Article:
While I think it is sweet of husband to want to "protect" you from difficult child's disrespect, he needs to back off. He can think and feel however he wants, but he is very wrong in this situation. He is actually undermining you and your authority with difficult child. It is NOT what he means to do, I am quite sure. When he steps in to tell difficult child that she needs to treat you with more respect it sends the message that you are not strong enough to tell difficult child that she is being disrespectful and to cut it out. It conveys the message that you need him to tell you when you are being disrespected and to tell the other person to stop it because you are not able to see it or to stop it.

    Neither of those things are true.

    Guys often don't see that they are sending this message, but it IS the message that kids receive from it. For you the attitude that she is giving you is typical teen and not a high priority. It is Basket C and getting some fun time to build a stronger and more positive relationship with difficult child is Basket A. in my opinion you need to sit down with husband and tell him that you love him and thesentiment behind his actions, but he needs to trust you to take care of your relationship with difficult child. IOW, he can say it in his head but not with his mouth. If you can explain that you are trying to work on the relationship and are ignoring behaviors that are unimportant in the overall scheme of things so that you can work on improving the big picture.

    I hope you can get him to understand this, and that he spends some 1:1 time with difficult child too - time that is fun, not time where he is focusing on basket C stuff.
  5. Josie

    Josie Active Member

    There is a line she crosses sometimes that I do find unacceptable. Sometimes I do reschedule things because I don't feel like being around her.

    Today was not that situation, especially since I want her to go to the alcohol awareness program. She would be more than happy to miss it.

    I like the idea of husband talking to her about her treatment of me when it is not in the heat of the moment.

    With so much of our focus on our younger daughter's problems, I don't want our only interactions with difficult child 1 to be negative. She will only be with us another 4 years. It doesn't seem like much.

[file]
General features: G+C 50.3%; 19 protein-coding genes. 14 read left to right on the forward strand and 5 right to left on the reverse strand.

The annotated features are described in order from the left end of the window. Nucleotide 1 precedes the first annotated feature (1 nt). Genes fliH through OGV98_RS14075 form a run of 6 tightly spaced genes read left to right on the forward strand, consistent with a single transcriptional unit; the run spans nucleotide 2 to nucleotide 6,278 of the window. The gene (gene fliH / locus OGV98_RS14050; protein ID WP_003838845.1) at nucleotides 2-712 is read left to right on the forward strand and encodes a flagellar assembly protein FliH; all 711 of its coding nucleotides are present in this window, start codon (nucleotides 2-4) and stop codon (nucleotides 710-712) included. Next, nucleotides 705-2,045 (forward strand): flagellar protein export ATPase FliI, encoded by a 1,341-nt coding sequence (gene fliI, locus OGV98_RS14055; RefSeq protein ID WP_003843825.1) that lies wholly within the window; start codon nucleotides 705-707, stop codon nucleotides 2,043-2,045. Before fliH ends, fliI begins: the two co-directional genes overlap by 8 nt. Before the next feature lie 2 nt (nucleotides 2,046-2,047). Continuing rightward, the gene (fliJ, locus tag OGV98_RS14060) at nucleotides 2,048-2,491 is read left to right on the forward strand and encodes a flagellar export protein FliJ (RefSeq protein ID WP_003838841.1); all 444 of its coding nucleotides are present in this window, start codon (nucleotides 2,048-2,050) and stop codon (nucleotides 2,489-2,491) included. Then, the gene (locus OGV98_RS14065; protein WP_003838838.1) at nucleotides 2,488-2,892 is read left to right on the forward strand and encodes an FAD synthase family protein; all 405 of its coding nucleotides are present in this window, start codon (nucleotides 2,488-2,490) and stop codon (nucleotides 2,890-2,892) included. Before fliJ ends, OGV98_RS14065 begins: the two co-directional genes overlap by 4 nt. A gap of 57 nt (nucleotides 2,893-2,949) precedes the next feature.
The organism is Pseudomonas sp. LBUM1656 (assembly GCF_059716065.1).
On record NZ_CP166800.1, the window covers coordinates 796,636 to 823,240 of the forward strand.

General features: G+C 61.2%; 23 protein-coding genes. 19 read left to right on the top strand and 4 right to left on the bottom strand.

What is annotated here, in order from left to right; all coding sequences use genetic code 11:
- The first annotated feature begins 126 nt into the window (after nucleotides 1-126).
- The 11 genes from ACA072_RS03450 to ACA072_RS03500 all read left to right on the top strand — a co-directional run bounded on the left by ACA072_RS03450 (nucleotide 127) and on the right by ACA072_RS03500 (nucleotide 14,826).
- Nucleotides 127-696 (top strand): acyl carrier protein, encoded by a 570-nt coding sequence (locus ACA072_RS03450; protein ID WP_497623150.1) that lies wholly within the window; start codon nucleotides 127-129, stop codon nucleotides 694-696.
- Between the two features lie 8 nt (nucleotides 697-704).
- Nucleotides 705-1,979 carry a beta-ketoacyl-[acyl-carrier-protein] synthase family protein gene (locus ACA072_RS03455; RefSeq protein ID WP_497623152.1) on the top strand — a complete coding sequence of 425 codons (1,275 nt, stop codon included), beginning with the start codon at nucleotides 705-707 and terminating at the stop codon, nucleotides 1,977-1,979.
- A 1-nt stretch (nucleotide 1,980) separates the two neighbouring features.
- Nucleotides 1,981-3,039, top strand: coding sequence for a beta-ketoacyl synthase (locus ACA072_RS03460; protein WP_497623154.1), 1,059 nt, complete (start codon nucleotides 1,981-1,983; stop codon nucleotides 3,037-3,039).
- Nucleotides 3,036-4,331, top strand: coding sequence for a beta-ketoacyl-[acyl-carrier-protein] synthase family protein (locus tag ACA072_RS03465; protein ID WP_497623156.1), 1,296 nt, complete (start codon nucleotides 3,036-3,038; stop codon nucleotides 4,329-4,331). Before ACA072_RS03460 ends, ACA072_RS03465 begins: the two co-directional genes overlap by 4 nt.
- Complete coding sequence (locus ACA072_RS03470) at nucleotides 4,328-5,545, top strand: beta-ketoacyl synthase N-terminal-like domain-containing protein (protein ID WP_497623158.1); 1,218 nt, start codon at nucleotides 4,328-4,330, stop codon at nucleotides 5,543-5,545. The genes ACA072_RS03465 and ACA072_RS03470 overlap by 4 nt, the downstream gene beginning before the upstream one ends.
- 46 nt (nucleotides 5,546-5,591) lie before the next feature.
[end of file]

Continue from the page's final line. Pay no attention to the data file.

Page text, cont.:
Back in the day, I couldn't wait for her to be in middle school so I could possibly send her off to boarding school! I am still very appreciative of how things could be much worse with her.

    Thanks for your replies.
  6. Josie

    Josie Active Member

    husband did ask me if I want him to just leave the room when this is happening. Maybe that is the answer. I thought I would ask here first. I know I won't get just the easy child parenting advice here.
  7. DammitJanet

    DammitJanet Well-Known Member Staff Member

    Its very hard to parent..gosh its I think Dads want to fix things while moms are so emotionally attached. Now I am not an expert on daughters considering I dont have any and my grands are just itty bitty girls right now but I can see how the questioning looks get into their eyes when they dont get why one gets treated differently than the other. You should just see the looks of disbelief in Keyana's eyes at some of the antics Hailie gets away She just knows what it would get her tiny lil butt! I have seen her look from us to Hailie's parents and back again like she is just shocked. I give my "mommy face" Thank heavens for a easy child!

    I think you have a basic typical teen in your older daughter. All mid teens are aliens. I remember wanting to lock Jamie up somewhere until I could live with him again around that time. He was just hard to live with and he was a really good kid. Totally normal but irritating as hell. I think I wanted to kill him at least twice a week! LOL. J/K!

    You will live through this and in the not so distant future your dtr will emerge as a wonderful young woman who will adore you again. Just think, someday down the line she will come complaining to you about her teenager and you can smile knowingly.
  8. Mattsmom277

    Mattsmom277 Active Member

    I think both you and husband have a point. She needs to treat you respectfully obviously, he has a good point. Yet you agree with him, perhaps he needs to remember you both have the same goals (having her be more respectful etc). I also think that by spending time one on one with her, she might be less likely to be rude and whatnot, just by feeling more bonded to you as well as validated as just as worthy of attention as her high needs sibling. That can really hurt a child. Perhaps you can ask husband to give you a period of time, say 3 months, where he backs off and lets you work on things on your own with difficult child 1? Maybe he'd be okay with that if he could have some time to really think about how hard it is being a teen at all, let alone when you may feel jealous or bitter or neglected by a high needs sibling.